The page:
December 23, 2011

Misty Watson: Moving at my own pace

— I’ve been longing for this day for months. I wanted to feel the burn in my lungs and hear my feet as they hit rhythmically on the pavement. I wanted to push myself to go further. I wanted to feel that crazy burst of energy that only follows a good cardio workout.

I had literally been dreaming of my return to running.

Well, maybe we should call what I do jogging. OK. OK. It’s really what I’ve dubbed the “fat person shuffle.”

You can laugh all you want, but I’m moving and attempting to run. I’m already miles ahead of those of you reading this at the breakfast table with a pastry in front of you. Or if you’re like me, playing online on your laptop while you’re curled up on the couch in your PJs.

After a lifetime of hating any movement above a brisk walk, I realized last year that I actually loved running. My first attempt was July 5, 2010. I progressed slowly, but by December I was up to a little more than two miles in 25 minutes. I knew I was doing something good for myself the first time I could walk up the steps from Dalton High School’s track without being winded.

Then my life changed.

I started slowing down. I couldn’t make it as far. Running was making me sick. I only had to wonder what was wrong for about a week because I soon found out I was pregnant. A week later I miscarried. I was put on bed rest, and it was a few weeks before I could return to running.

I began running again in January. I quickly progressed. I was soon running 30 minutes without stopping. I was on my way to three miles. I was feeling great.

I swore to people I was the fattest person alive that could run that long without walking.

But it didn’t last. In February I found out I was pregnant again. My doctor told me there was no reason to stop running just because I was pregnant. He said it was completely safe to continue. So I did.

Again, I found myself slowing down. I was lucky to make it a mile and a half thanks to the constant fatigue and nausea. I began to feel like a failure. I would come in from a run crying. (Oh how I loathe pregnancy hormones!)

My husband tried to reassure me it was only because of the pregnancy, not to beat myself up. It didn’t do any good. I began to dread running, and I knew that meant it was time for me to stop. I was about nine weeks pregnant.

I admire women who can continue running throughout their pregnancy. It was all I could do to push myself to finish my 12-hour shift at work.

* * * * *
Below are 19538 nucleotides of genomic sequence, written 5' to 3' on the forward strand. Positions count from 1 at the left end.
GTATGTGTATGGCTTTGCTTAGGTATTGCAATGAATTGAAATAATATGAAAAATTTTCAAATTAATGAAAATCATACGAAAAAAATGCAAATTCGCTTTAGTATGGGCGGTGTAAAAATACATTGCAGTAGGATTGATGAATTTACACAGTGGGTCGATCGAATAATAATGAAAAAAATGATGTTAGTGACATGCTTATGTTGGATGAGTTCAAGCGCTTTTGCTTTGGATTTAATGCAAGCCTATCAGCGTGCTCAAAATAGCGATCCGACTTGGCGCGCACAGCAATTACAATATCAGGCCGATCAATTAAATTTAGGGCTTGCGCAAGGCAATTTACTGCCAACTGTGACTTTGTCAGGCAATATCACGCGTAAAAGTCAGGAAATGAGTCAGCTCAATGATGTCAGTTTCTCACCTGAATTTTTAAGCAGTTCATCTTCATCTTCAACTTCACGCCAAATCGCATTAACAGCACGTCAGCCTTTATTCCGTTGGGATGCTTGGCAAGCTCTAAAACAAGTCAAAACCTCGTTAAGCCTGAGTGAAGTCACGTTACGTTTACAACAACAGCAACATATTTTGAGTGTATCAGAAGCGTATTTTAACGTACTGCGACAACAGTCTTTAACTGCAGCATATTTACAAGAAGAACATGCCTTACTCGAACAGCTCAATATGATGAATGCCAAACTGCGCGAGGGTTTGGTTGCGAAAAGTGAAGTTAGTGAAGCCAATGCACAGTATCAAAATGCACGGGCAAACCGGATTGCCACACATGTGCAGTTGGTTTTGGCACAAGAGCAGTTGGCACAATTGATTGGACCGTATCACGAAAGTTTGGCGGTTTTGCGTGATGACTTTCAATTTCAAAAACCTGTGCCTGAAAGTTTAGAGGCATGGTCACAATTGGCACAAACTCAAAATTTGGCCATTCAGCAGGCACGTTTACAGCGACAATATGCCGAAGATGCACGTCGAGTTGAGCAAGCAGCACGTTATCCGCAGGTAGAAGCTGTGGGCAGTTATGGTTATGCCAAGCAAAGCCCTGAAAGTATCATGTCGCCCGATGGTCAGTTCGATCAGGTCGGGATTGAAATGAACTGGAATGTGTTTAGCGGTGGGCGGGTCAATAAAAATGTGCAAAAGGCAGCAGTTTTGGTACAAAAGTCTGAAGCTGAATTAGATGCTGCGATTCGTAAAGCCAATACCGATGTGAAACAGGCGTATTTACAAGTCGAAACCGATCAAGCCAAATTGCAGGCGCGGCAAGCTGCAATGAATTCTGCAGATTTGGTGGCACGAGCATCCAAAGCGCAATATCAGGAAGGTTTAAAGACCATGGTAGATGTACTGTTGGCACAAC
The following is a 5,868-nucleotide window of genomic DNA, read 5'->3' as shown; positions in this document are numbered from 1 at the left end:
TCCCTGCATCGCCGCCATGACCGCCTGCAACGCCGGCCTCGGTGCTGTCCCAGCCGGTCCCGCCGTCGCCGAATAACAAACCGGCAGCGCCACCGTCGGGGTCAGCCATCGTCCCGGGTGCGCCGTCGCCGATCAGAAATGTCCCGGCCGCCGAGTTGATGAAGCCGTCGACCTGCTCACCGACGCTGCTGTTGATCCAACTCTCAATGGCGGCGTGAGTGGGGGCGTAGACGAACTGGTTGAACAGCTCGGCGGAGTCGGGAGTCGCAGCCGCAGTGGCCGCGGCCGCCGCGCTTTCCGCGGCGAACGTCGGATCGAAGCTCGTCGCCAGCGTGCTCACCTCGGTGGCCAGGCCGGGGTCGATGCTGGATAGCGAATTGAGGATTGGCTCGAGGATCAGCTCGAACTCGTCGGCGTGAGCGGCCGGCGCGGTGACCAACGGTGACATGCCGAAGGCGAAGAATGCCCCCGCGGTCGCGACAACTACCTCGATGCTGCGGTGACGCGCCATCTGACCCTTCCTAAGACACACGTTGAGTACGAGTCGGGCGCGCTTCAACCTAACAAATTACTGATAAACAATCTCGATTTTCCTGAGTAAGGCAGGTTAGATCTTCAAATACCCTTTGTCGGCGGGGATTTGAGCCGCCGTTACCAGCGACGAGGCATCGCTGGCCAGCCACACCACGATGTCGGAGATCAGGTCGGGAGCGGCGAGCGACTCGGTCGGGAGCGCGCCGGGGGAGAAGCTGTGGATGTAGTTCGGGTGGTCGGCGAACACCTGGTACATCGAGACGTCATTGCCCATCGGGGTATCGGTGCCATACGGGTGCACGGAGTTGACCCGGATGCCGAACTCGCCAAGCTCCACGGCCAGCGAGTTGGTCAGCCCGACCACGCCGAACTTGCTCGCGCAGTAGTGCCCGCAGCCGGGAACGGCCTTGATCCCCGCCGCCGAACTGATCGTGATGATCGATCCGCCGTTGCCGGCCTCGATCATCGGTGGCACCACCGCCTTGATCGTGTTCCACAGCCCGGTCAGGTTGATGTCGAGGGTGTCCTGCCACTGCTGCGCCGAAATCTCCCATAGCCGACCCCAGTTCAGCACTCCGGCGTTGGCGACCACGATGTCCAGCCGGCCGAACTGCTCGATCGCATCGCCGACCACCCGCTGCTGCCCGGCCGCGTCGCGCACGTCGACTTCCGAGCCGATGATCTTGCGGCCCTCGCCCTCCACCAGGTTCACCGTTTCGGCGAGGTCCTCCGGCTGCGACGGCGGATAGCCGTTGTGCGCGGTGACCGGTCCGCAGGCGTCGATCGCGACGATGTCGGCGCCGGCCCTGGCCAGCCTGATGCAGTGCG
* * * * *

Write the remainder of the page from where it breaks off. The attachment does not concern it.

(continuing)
I walked as much as possible. But when you’re eight months pregnant in August in Georgia, even walking becomes a challenge. I was winded walking from my car to the building and up the steps to the newsroom. I had to pause to catch my breath, just hoping no one walked around the corner to see me bent over panting like I’d just run a marathon.

I was ready for my pregnancy to be over and to begin running again. I missed the way I felt when I ran. And pregnancy was miserable. (I’m not sure about these women who claim they love pregnancy.)

I had Sophie on Oct. 25. My doctor cleared me to begin running again the first week of December. I had plans to start running again on Jan. 2, but I couldn’t wait that long.

So three days before Christmas I took my running shoes back out of their box and slipped them on. I pulled out my running clothes and doubled up on the support up top. (Very important to any of you who are breastfeeding!) I put my two poor attention-deprived dogs on their leashes and headed out the door. (Don’t worry. Someone was watching the baby for me so I could have a few minutes to myself).

It was a struggle. I learned long ago the key to being successful in your running is to set realistic goals. I decided to walk five minutes, then jog two/walk two for 20 minutes, and then have a five minute cooldown walk.

I did it. I was dragging the last two blocks back to my house. But I did it.

I feel fantastic.

To any of you in my neighborhood who saw me, I’m sure it was amusing to see a new mom doing the fat person shuffle, juggling two dogs — one that wanted to go faster and another who wanted to go slower.

But just wait and see. If you think you were laughing today, wait until I throw the baby in the jogging stroller into the mix.

Misty Watson is a photographer and reporter for The Daily Citizen. You can write to her at